Labour Turnover: One of the Key Challenges in HRM

The term “employee turnover” is one of the central factors deciding the productivity of the company. The issue of employees’ turnover not only affect human resource professionals but also, the issue of labour turnover has attracted the attention of senior management and industrial psychologists. The issue of labour turnover has not spared developed countries but its effect upon organisations situated in developing countries is much worse. If there is instability within the management structure in an organisation, then employees are likely to shift to another company where they can get a stable working environment. Causes of turnover can be “Salary and Fringe benefits”, “Attitude of managers”, “Available alternative opportunities”, etc. there are advantages as well as disadvantages to employee turnover, but to an employer the disadvantages always outweigh advantages. Hence, theory of motivation can be applied in order to retain valuable employees. It cannot be denied that employees are indispensible for companies and they need to be motivated and retained in the company. Managers need to apply correct approaches so that organisations can continue to utilise their skill in attaining global competitive advantage.
Introduction
Productivity is one of the key determinants in relation to the performance of an organisation. There are a number of factors on which this productivity of a firm depends and among them employee’s turnover is one of the most important which challenges the smooth running of business. Not only human resource professionals but also the issue of labour turnover has attracted the attention of senior management and industrial psychologists. Human resource management (HRM) comprises allocation of cost in order to come up with a counter approach (Shamsuzzoha and Shumon, 2007). Companies have to incur a lot on employing new workers such as organising induction and training, developing and retaining them within companies. Hence, it is the responsibility of managers and human resource professionals to retain employees and minimise workers’ turnover. With the advent of globalisation, the intensified competition has made it necessary for organisations to develop new products and formulate new course of action based on the strategies created by employees (Samuel and Chipunza, 2009). Hence, it illustrates the importance of employees towards an organisation and is one of the irreplaceable factors of production (Ongori, 2007). Estimates reveal that 15% of the employees in United States quit their jobs while the rate is between (10-15) percent in OECD countries (Brown, Garino and Martin, 2007).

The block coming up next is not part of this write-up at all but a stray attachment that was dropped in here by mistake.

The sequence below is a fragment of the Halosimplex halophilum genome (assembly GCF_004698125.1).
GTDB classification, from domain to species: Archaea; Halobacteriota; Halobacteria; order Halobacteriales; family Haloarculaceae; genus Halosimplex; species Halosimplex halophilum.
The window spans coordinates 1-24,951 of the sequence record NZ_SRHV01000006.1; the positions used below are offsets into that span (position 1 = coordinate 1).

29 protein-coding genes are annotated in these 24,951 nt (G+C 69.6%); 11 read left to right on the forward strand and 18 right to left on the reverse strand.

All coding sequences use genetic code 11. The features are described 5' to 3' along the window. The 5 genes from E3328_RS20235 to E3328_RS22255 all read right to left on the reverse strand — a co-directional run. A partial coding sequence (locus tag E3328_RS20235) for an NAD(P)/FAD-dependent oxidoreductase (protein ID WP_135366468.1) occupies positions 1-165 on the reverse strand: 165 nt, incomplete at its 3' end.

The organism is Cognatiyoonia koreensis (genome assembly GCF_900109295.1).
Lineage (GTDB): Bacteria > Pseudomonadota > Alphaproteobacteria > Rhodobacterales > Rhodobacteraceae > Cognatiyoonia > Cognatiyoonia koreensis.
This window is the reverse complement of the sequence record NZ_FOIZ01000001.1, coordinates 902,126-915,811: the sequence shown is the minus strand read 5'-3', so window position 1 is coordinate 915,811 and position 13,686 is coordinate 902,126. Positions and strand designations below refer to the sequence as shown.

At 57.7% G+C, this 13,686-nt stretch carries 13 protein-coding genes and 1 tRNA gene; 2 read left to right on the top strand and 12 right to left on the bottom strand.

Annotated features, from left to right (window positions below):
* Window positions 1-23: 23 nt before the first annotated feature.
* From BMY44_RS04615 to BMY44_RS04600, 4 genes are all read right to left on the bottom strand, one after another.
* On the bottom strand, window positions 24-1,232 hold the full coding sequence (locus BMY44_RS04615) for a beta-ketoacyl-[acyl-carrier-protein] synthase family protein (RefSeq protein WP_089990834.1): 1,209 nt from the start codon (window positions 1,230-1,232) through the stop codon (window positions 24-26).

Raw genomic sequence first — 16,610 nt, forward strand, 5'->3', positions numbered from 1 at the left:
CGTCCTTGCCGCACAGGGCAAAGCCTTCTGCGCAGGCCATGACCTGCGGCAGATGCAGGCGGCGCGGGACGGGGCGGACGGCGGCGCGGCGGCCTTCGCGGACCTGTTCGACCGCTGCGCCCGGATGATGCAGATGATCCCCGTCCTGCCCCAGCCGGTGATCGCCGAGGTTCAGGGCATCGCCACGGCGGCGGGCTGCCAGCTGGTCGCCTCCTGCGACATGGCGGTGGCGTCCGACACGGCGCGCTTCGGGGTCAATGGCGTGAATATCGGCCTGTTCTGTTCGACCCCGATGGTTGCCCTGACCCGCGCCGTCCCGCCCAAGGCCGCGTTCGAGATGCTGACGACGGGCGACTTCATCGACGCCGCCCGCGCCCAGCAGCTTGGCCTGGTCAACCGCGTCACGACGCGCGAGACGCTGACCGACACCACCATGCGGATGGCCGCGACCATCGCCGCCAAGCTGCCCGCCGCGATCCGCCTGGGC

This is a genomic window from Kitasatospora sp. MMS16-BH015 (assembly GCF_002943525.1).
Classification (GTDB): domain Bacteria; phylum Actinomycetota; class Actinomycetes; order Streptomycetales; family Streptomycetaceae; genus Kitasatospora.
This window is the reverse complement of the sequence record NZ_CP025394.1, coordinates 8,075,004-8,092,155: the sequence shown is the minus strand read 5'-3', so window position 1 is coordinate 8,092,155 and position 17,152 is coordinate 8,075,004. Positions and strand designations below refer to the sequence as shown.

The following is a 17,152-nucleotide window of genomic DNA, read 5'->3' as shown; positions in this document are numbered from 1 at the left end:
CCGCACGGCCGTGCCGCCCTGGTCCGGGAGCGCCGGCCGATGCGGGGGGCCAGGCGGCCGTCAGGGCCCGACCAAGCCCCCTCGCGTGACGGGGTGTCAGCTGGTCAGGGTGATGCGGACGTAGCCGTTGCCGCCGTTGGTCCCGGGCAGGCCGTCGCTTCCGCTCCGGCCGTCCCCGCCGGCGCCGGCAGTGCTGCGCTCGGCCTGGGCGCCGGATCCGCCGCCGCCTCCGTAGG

This paper critically evaluates the reasons behind employee turn-over with a detailed explanation of the advantages and disadvantages of labour turnover. Finally, recommendations have been presented in the paper which can be utilised by managers to retain employees.
Critical Analysis
Organisational factors and job related issues are the two attributes explaining turnover rate (Arokiasamy, 2013). If there is instability within the management structure in an organisation, then employees are likely to shift to another company where they can get a stable working environment. It has been commonly observed by scholars that organisations whose production is inefficient face high turnover rate. If an organisation is able to offer stability and career growth based on the performance of the employees, then the company can expect to have lower attrition rate. Economic factors play an important role in determining a company’s turnover rate (Arokiasamy, 2013).


Labour Turnover: One of the Key Challenges in HRM

Type: Report
Domain: Employee Motivation
Words: 2000
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